The situation seems paralleled at Ford, with the US branch currently looking into longer-term solutions such as hydrogen-hybrid Focus and HySeries experimental vehicles, as well as an existing range of ethanol-capable and hybrid vehicles and powertrain developments such as continuously variable transmission.  Ford Motor Company Australia recently made the tough decision to close its production of the “Barra” engine at Geelong in favour of importing the more efficient Duratec engine from Detroit, which is a significant move for the industry, however the company has made it clear that the likelihood of seeing a Ford-badged hybrid on Australian roads in the near future is remote.

With the Australian market too small to cost-effectively innovate on a large scale, the auto industry’s best hope is to exploit its global partnerships and import technology to help reduce fuel consumption and emissions from Australian vehicles, but it’s likely that the cultural shift required for the industry to embrace such globalisation may take some time.

(Source: Drive, Carsguide)

Posted in alternative fuels, Ethanol, Ford, Holden, Hybrid, Hydrogen | 2 Comments »

Analysis: Australia’s future fuel

Posted by Car Geek on July 5, 2007

If you’ll indulge me for a moment, I’d like to take the opportunity to step back from each individual step that we’ve been focusing on here to take a look at the broader perspective.

In 2005, Australia consumed:

    – 18,712 million litres of petrol (15,856 ML of which was used in passenger vehicles)
    – 8690 million litres of diesel fuel (5,636 ML of which was used in rigid or articulated trucks)
    – 1564 million litres of LPG/CNG fuel

Current indicators are that fossil fuel use has increased in the 18 months since this data was recorded; alternative fuel use in transport was not significant enough to appear with these statistics at the time. In terms of fuel production:

    – Non-renewable fuel production has increased 446% in the last 30 years
    – Renewable fuel has increased 28% in the same period

Clearly these are not the markers of a country that has embraced alternative and renewable fuels, as much of the world is doing. This is both a weakness and an opportunity for us: although we have so far given up the chance to be a world leader in the reduction of greenhouse gas emissions, we have been able to observe a very rapidly maturing field of fossil fuel replacements and make a sensible decision about which is best for the Australian environment. If you’re interested in knowing who the primary contenders are, read on.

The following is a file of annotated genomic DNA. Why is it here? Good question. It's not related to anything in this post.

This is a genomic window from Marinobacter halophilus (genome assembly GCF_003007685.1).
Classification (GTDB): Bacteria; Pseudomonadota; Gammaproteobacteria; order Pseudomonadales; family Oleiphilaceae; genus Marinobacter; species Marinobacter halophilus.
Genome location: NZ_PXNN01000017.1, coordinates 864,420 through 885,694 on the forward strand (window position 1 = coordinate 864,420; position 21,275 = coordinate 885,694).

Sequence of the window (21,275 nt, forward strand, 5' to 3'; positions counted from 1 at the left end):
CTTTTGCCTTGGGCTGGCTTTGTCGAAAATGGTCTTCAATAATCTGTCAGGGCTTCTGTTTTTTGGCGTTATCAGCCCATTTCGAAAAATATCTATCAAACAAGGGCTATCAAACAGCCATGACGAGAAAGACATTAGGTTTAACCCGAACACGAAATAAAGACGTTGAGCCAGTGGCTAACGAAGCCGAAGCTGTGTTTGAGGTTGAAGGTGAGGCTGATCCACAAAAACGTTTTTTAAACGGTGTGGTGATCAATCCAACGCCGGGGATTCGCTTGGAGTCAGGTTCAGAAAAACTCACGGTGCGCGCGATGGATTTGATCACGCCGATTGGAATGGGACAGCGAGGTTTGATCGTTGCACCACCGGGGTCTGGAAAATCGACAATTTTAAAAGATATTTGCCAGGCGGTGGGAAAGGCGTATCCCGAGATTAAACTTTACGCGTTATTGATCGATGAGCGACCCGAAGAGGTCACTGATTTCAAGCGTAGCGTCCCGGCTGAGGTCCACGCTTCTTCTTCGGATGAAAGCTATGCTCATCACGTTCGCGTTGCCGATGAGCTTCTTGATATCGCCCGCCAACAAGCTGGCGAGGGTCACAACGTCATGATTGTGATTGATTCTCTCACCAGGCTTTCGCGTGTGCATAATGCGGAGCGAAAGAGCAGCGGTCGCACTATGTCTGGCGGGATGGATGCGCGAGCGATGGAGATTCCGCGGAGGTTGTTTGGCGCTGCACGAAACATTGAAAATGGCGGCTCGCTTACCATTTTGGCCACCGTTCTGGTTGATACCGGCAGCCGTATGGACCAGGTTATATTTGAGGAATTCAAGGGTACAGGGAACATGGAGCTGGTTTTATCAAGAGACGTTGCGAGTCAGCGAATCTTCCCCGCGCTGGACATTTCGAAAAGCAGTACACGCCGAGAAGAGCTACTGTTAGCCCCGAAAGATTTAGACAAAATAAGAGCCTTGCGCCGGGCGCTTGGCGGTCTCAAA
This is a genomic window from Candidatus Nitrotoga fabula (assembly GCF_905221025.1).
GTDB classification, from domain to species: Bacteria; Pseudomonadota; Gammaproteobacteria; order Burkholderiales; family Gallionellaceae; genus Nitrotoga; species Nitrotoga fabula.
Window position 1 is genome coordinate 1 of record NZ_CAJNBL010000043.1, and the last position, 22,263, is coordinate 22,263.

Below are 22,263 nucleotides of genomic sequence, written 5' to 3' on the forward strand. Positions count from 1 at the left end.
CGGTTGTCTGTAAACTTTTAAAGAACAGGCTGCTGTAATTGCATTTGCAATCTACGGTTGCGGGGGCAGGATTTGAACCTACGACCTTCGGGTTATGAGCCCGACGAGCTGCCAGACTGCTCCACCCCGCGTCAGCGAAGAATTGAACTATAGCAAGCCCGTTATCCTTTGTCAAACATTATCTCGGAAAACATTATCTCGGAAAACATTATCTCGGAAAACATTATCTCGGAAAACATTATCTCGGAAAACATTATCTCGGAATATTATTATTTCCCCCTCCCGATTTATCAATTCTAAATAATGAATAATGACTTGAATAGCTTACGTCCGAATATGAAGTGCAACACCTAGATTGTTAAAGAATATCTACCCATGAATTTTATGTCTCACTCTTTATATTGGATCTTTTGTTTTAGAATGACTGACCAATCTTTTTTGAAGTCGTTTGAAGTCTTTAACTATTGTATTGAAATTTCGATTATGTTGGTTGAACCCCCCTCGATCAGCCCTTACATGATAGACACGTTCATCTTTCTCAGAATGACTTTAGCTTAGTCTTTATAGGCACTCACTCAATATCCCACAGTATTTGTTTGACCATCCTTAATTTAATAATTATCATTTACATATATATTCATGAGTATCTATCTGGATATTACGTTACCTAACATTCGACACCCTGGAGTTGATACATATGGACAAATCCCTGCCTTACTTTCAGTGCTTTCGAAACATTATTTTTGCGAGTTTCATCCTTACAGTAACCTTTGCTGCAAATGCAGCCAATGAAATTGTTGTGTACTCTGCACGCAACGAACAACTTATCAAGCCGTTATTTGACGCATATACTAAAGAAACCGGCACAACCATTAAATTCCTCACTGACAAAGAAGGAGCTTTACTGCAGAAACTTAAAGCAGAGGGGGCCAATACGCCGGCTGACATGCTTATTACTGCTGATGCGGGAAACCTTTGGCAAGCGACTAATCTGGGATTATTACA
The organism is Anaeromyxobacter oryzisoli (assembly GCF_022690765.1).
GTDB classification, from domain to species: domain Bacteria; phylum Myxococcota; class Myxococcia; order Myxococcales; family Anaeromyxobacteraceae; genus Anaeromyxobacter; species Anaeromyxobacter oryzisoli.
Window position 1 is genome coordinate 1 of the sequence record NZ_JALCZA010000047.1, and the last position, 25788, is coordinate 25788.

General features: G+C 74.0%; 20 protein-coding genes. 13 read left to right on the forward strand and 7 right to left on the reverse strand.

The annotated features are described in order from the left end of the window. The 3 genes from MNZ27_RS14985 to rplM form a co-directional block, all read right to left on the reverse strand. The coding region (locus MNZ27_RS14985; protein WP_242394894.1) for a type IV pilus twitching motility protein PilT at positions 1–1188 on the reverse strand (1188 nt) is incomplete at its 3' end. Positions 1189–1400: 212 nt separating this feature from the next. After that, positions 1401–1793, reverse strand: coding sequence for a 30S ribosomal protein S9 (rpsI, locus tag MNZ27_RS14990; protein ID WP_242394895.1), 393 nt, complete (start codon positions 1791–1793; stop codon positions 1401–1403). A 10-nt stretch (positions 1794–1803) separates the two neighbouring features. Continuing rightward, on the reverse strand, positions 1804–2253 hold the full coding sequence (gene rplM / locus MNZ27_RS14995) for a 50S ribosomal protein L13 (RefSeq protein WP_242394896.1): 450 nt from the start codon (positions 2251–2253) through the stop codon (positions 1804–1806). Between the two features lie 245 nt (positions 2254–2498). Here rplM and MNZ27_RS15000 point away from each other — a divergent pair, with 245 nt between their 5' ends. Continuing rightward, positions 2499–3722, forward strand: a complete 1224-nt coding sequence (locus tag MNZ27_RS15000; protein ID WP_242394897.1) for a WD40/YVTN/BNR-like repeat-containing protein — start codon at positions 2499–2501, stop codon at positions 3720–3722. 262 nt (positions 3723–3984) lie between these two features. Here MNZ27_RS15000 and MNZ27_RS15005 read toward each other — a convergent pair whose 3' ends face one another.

Read the rest of this entry »

Posted in alternative fuel, Biodiesel, Biofuels, Electric vehicles, Ethanol, fossil fuels, Hybrid, Hydrogen, Legislation, Nuclear power, renewable fuel | 5 Comments »

Rio Tinto and BP work together on clean coal

Posted by Car Geek on May 18, 2007

Rio Tinto, one of Australia’s largest mining companies, and BP have joined forces to create an emission-free coal power system. The system is expected to create hydrogen gas from coal, with the resultant carbon emissions being buried in underground cavities such as those of emptied oil and gas fields. The hydrogen gas is then used to create electricity or in industrial and commercial applications. The project is similar another BP joint venture, where it is working with GE in Scotland to create hydrogen from oil and sequester the carbon emissions in underground cavities. The products of these systems are well-suited to future automotive applications, either using the electricity generated or directly using the hydrogen gas, for zero-emissions transport.


Posted in Carbon sequestration, fossil fuels, Hydrogen | Leave a Comment »